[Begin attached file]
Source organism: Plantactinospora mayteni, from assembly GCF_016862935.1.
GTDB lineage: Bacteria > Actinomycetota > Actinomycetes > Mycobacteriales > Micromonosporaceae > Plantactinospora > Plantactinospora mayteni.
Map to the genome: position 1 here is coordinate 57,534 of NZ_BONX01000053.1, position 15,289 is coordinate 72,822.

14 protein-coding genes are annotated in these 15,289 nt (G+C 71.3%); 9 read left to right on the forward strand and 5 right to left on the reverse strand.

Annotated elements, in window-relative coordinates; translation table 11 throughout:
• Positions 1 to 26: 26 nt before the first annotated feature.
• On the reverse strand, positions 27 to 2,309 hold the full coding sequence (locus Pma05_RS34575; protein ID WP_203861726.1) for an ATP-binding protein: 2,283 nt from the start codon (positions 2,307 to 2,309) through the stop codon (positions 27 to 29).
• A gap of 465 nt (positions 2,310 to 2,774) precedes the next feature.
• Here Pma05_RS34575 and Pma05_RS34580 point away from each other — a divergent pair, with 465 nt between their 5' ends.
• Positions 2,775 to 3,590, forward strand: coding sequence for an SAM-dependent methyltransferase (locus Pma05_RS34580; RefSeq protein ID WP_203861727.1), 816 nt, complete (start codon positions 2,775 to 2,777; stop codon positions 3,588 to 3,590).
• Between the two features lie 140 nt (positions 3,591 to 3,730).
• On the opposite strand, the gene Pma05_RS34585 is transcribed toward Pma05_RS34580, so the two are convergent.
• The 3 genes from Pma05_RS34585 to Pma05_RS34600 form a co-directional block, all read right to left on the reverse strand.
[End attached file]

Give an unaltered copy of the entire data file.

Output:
Source organism: Plantactinospora mayteni, from assembly GCF_016862935.1.
GTDB lineage: Bacteria > Actinomycetota > Actinomycetes > Mycobacteriales > Micromonosporaceae > Plantactinospora > Plantactinospora mayteni.
Map to the genome: position 1 here is coordinate 57,534 of NZ_BONX01000053.1, position 15,289 is coordinate 72,822.

14 protein-coding genes are annotated in these 15,289 nt (G+C 71.3%); 9 read left to right on the forward strand and 5 right to left on the reverse strand.

Annotated elements, in window-relative coordinates; translation table 11 throughout:
• Positions 1 to 26: 26 nt before the first annotated feature.
• On the reverse strand, positions 27 to 2,309 hold the full coding sequence (locus Pma05_RS34575; protein ID WP_203861726.1) for an ATP-binding protein: 2,283 nt from the start codon (positions 2,307 to 2,309) through the stop codon (positions 27 to 29).
• A gap of 465 nt (positions 2,310 to 2,774) precedes the next feature.
• Here Pma05_RS34575 and Pma05_RS34580 point away from each other — a divergent pair, with 465 nt between their 5' ends.
• Positions 2,775 to 3,590, forward strand: coding sequence for an SAM-dependent methyltransferase (locus Pma05_RS34580; RefSeq protein ID WP_203861727.1), 816 nt, complete (start codon positions 2,775 to 2,777; stop codon positions 3,588 to 3,590).
• Between the two features lie 140 nt (positions 3,591 to 3,730).
• On the opposite strand, the gene Pma05_RS34585 is transcribed toward Pma05_RS34580, so the two are convergent.
• The 3 genes from Pma05_RS34585 to Pma05_RS34600 form a co-directional block, all read right to left on the reverse strand.